Is it harmful to take anti-epileptic drugs during pregnancy?
Q: I am on anti-epileptic drugs. I take one tablet of Divalporex sodium 500 mg and three tablets of Phenytoin sodium 30 mg. I have been on this regime for more than 3 years, with slight adjustment by the doctor. I have read that women who take anti-epileptic drugs might have adverse effects in the fetus. I recently got married and am concerned about the malformation in the fetus during pregnancy. My doctor has started 2 tablets of folic acid 5 mg since my marriage. However, I am still worried on how the pregnancy will be and the side effects of these drugs on the fetus. I am not sure how long shall I be on these drugs, as I have not informed anybody regarding the medications. Should these drugs be stopped or continued during pregnancy?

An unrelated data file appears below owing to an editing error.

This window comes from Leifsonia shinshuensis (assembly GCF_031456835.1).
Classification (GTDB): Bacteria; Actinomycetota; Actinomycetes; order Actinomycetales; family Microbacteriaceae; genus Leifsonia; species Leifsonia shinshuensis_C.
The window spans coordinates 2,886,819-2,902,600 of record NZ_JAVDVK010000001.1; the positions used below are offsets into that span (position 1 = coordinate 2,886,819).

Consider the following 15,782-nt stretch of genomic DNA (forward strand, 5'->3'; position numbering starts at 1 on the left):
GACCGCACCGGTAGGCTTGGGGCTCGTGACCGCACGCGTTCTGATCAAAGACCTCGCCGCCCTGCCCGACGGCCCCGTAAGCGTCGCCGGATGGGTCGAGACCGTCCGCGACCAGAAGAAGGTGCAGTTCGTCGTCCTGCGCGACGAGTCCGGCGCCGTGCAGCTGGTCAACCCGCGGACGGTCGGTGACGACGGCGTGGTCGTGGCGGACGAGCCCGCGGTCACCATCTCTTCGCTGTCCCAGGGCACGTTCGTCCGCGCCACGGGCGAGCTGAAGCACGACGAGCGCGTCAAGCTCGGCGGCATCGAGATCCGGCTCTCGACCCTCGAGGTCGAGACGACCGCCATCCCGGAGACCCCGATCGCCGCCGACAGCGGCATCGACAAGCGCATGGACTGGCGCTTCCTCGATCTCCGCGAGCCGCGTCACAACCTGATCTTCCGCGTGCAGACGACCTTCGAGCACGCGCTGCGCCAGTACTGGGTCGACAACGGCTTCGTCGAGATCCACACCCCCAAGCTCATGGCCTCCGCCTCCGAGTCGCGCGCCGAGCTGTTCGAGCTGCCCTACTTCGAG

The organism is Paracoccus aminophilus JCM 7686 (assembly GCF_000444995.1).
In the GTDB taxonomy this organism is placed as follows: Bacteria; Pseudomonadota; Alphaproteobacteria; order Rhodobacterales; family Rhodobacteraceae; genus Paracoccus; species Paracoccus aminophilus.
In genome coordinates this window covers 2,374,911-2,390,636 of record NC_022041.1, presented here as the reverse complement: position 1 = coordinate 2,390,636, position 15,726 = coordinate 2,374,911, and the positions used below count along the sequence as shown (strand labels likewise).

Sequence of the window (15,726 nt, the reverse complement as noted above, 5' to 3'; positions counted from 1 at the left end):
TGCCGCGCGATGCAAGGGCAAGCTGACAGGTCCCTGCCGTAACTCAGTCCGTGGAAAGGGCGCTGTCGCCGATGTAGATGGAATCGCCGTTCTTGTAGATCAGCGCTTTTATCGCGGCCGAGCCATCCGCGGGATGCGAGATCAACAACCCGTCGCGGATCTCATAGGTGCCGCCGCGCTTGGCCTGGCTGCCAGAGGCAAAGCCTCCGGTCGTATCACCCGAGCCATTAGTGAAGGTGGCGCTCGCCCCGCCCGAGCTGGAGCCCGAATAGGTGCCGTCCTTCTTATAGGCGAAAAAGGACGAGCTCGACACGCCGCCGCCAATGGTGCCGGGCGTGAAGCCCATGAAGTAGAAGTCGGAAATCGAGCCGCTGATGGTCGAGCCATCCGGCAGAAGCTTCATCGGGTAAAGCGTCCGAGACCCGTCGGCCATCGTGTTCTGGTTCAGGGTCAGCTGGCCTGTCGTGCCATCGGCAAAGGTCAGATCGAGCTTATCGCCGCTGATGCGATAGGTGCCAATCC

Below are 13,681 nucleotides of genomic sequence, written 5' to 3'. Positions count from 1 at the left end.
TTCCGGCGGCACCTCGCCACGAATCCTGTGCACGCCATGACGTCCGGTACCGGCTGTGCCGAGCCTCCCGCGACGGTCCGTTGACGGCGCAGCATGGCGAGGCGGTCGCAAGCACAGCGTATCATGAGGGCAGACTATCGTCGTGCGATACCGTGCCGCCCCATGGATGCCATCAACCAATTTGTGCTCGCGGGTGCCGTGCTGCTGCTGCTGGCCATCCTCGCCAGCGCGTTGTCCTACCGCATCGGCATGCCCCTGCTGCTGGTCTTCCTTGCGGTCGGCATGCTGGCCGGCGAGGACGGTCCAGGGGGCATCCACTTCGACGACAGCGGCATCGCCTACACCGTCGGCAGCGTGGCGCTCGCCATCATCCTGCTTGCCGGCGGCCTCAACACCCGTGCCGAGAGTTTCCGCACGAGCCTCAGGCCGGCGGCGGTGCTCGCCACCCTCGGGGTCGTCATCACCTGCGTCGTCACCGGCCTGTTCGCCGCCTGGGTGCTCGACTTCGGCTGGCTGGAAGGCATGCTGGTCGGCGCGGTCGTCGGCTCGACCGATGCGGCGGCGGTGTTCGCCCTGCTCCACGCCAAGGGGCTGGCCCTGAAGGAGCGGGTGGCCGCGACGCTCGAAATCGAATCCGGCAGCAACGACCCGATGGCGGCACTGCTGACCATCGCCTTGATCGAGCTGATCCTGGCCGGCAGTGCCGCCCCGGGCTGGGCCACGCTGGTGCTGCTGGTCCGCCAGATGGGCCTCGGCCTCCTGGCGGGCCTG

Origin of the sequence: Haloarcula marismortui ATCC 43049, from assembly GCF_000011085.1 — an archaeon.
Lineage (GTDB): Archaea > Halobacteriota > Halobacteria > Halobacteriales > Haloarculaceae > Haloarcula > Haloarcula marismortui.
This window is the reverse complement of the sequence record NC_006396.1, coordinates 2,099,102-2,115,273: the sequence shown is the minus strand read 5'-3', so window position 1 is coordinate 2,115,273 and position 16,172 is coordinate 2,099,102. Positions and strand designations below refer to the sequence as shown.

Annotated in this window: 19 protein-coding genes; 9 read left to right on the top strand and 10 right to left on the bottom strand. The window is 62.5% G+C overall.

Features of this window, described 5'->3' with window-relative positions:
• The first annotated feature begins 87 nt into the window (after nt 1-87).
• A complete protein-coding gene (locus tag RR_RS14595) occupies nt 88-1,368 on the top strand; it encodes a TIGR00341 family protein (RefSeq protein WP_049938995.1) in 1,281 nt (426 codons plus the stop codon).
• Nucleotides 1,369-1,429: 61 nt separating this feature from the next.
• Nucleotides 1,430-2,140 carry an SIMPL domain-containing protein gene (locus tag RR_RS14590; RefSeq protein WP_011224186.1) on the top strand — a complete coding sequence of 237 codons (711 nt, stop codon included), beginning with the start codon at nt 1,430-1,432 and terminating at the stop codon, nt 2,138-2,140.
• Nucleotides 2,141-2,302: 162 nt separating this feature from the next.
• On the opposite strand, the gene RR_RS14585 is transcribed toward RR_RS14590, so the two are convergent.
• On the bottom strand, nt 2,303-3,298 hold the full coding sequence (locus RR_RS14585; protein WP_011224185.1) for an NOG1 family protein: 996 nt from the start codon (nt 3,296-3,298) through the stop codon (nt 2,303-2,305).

A:You have not stated if you have had any seizures in the past three years; if not you are in a much better situation to have a baby and after the birth of the baby gradually stop medication. Unfortunately, there are lots of misconceptions among lay people about epilepsy. A person with well-controlled epilepsy is as normal as a person without epilepsy. Keeping people in the family in dark can be quite risky should an attack take place. At least your husband should know. A great majority of women with well controlled epilepsy (with medication) have normal pregnancy and normal babies. The frequency of seizures remains same in 50%, increases in 30% and reduces in 20% pregnant women. Abnormality in children born to mothers on anti epileptic drugs is 5 to 6%. This figure is not that alarming since even in women without epilepsy, the abnormality figure is 2 to 3%. In consultation with your doctor, an attempt should be made to reduce the number of medicines from two to one at least in the first three months of pregnancy. At the moment you are on the minimal dose of Phenytoin sodium (a good quality brand such as Epsolin should be used); it can be easily increased to 200 mg daily if it results in withdrawal of Divalporex (incidentally Divalporex is nothing but just another name of better known valproic acid or sodium valproate; a slow release formulation such as Valcontin-500 is preferable for 24-hour effect). If possible one, if not two, medicines must be continued during pregnancy. The risk of withdrawal is much more than continuation of the therapy. You must continue folic acid 5mg daily (no benefit accrues with 10 mg since the requirement is about half a milligram; we give more in epilepsy). In addition, 20 mg daily of vitamin K should be taken in the last two weeks of pregnancy and the infant should be given 1mg of vitamin K on birth to prevent bleeding.